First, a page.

Do Planes, Trains, and Automobiles Make Good Investments?
For most of the past century, auto and airline companies have been high-profile new makers and terrible investments. When Warren Buffet reflected on his US Airways (NYS: LCC) investment during the 1990s, he called it one of his biggest mistakes.
Airlines have had 183 bankrupt airlines since 1978, including high-profile companies like Pan Am, Northwest Airlines, and Delta Air Lines (NYS: DAL) . Auto manufacturers have had similar bad luck with General Motors (NYS: GM) , Chrysler, and supplier Delphi Automotive all going through bankruptcy. Even Ford (NYS: F) , which survived the recession without filing for Chapter 11, has been a terrible investment that's underperforming the market over the last 20 years.
By comparison, the unglamorous rail business seems to be a breeze for investors. Canadian National Railway (NYS: CNI) , Union Pacific (NYS: UNP) , and Burlington Northern (now owned by Berkshire Hathaway (NYS: BRK.A) ) have all rewarded investors handsomely.
But airlines and auto company stocks seem to be hot, so has anything really changed?
Big time risks
The airline and auto businesses are similar in that they require huge capital expenditures that will hopefully be paid for by much smaller future sales. In the case of airlines, to pay off a new Boeing (NYS: BA) 787 Dreamliner that costs around $180 million, an airline must sell millions of tickets to customers. If a glut of airlines hit the market, fuel costs rise, or demand is dented the financial fallout can be disastrous.
If an auto manufacturer gets a design wrong, it can take a multibillion-dollar bath on the plant upgrades required to make a vehicle.
Those are huge risks for businesses that can obviously bring a business down if they're not made correctly.
It's all about flexibility
The auto industry has started to learn its lesson, partly because of the success of Toyota's (NYS: TM) production methods. Instead of building a single car on a line, Toyota built multiple vehicles with millions of options combinations on the same line. The new LEAN manufacturing also allowed the company to do all of this with relatively little inventory.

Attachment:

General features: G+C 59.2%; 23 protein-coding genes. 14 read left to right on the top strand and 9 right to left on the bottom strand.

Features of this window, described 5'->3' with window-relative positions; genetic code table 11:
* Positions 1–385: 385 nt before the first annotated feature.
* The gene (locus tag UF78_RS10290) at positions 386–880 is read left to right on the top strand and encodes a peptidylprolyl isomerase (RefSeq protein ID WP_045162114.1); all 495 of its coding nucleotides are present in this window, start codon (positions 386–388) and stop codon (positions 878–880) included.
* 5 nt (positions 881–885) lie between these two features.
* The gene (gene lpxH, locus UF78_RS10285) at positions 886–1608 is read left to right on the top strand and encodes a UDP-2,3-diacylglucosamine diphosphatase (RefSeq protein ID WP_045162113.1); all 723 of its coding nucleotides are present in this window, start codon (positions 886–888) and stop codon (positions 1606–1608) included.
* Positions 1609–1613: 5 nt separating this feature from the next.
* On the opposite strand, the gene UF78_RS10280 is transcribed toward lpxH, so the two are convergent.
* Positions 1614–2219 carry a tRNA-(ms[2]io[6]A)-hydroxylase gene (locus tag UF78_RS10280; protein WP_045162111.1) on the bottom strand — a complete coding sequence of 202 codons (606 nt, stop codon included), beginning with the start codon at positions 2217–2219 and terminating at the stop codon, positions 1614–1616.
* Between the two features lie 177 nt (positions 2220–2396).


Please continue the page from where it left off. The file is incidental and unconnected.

But competitors were too ingrained in the old ways to follow Toyota's lead right away. Ford had to bring in an outsider, Alan Mulally, to turn things around, and General Motors had to go through bankruptcy to learn the importance of flexibility.
Fellow Fool John Rosevear thinks General Motors has done so well that the stock's a screaming buy right now. But everything is hunky dory because old plants were left behind and union contracts were ripped up during bankruptcy. In another decade, will we be back to the same old mistakes? History says we will.
Southwest (NYS: LUV) , the shining star of the airline industry, has simplified its structure by flying only one type of plane. That cuts back on parts inventory and has allowed mechanics to be specialists on a single design.
Supply is the enemy
The biggest problem for the auto and airline industries is also the strength of railroad companies. Limited supply helps business, something that auto and airline companies have never fully appreciated.
GM thought more brands was better, and it took some dark days to realize that more brands only added cost and complexity to the equation -- not to mention competition against each other. Sometimes less is more.
Yesterday, airline stocks were popping all over the place after Delta and AMR (NYS: AMR) , parent of American Airlines, said they would be reducing capacity next year. Supply is the enemy for airlines as a whole. Adding more planes and flights might increase revenue in the short term when profits are up, but the fall is much harder when demand and ticket prices go down. Such is the conundrum airlines will always face.
Yes, no, maybe so
If you think GM, Ford, Delta, or one of the other airlines or auto companies are making all the right moves, give it another 10 years. Today's exuberance can lead to mistakes for tomorrow, and over the long term, I think these investments will continue to be duds.
Railroad stocks, as boring as they may sound, provide a much better long-term investment than auto companies or airlines. You may not choose trains over planes and automobiles for transportation, but as an investment, they're a much wiser choice.
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At the time this article was published The Motley Fool owns shares of Ford Motor. Motley Fool newsletter services have recommended buying shares of General Motors, Ford Motor, and Canadian National Railway. Try any of our Foolish newsletter services free for 30 days. We Fools may not all hold the same opinions, but we all believe that considering a diverse range of insights makes us better investors. The Motley Fool has a disclosure policy.
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